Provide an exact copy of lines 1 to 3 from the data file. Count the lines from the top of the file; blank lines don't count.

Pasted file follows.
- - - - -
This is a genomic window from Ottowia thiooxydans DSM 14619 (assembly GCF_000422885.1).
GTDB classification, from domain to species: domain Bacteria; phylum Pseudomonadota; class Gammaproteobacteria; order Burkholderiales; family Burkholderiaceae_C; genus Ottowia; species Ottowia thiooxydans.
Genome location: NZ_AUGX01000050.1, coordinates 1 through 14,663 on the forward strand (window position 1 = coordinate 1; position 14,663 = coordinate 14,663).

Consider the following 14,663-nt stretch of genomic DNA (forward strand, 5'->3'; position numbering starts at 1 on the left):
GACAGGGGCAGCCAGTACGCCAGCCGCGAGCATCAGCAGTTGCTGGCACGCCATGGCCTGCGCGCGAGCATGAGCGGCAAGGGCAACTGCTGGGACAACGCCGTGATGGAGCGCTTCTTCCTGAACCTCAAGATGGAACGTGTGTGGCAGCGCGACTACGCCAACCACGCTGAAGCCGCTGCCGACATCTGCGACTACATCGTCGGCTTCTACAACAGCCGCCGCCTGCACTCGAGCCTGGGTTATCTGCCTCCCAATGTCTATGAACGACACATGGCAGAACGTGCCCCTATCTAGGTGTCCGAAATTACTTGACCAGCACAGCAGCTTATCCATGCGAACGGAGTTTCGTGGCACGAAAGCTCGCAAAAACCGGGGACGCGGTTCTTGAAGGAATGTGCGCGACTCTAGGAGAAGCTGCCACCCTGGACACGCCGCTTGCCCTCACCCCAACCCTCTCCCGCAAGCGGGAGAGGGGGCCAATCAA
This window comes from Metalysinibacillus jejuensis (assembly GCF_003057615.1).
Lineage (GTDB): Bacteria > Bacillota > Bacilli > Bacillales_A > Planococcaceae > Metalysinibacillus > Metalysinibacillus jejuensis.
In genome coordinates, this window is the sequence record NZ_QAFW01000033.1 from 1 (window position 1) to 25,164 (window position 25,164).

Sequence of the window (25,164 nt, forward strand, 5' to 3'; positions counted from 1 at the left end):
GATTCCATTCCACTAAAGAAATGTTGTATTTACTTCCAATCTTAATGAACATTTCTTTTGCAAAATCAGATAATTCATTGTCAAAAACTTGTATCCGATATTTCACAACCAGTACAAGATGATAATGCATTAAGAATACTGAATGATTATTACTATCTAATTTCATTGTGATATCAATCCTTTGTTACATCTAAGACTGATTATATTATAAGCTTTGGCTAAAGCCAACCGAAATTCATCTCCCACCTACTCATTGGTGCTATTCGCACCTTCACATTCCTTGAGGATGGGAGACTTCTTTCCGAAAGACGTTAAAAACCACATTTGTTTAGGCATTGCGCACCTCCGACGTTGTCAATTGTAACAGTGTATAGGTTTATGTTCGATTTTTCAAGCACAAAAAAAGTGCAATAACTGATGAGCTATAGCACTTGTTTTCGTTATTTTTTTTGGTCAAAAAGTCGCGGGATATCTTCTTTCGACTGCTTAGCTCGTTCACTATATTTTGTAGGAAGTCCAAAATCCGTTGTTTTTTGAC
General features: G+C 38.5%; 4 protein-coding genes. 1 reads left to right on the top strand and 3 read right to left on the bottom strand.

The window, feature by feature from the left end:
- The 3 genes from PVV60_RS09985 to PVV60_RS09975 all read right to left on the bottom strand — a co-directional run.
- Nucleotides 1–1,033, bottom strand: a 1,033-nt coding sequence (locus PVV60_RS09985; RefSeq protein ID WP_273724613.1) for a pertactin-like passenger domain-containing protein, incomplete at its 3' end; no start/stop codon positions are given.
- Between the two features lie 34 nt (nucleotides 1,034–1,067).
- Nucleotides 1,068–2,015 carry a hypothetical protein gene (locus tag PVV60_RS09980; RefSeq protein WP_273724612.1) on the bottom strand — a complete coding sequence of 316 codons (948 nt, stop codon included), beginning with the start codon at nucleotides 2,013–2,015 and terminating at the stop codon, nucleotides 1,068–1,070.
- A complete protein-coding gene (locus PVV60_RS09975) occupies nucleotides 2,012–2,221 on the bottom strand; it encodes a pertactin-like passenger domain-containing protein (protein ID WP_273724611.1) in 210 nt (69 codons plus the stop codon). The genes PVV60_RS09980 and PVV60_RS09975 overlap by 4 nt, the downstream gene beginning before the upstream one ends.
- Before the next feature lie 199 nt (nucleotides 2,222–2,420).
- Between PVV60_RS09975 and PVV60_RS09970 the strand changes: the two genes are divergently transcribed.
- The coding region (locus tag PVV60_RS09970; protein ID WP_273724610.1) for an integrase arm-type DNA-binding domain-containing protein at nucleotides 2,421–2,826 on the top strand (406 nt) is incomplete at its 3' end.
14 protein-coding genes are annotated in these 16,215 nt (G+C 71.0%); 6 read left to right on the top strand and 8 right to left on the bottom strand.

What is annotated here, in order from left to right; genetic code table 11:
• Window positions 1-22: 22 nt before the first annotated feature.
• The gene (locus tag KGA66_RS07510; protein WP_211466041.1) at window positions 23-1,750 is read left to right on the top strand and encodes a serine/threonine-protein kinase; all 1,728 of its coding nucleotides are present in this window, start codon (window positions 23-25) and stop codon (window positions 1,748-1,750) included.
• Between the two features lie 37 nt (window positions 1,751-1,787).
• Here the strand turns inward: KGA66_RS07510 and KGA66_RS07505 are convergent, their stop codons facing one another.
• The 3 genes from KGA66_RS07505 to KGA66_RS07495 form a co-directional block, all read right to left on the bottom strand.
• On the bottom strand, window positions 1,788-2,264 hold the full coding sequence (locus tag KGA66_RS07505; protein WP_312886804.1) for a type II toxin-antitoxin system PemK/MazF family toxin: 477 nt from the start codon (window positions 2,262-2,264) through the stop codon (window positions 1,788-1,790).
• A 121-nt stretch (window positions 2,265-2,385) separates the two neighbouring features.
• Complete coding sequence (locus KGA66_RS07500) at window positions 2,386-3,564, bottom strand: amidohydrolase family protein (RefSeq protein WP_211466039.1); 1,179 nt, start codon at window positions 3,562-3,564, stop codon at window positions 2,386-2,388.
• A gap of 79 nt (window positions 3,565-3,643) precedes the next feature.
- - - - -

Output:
This is a genomic window from Ottowia thiooxydans DSM 14619 (assembly GCF_000422885.1).
GTDB classification, from domain to species: domain Bacteria; phylum Pseudomonadota; class Gammaproteobacteria; order Burkholderiales; family Burkholderiaceae_C; genus Ottowia; species Ottowia thiooxydans.
Genome location: NZ_AUGX01000050.1, coordinates 1 through 14,663 on the forward strand (window position 1 = coordinate 1; position 14,663 = coordinate 14,663).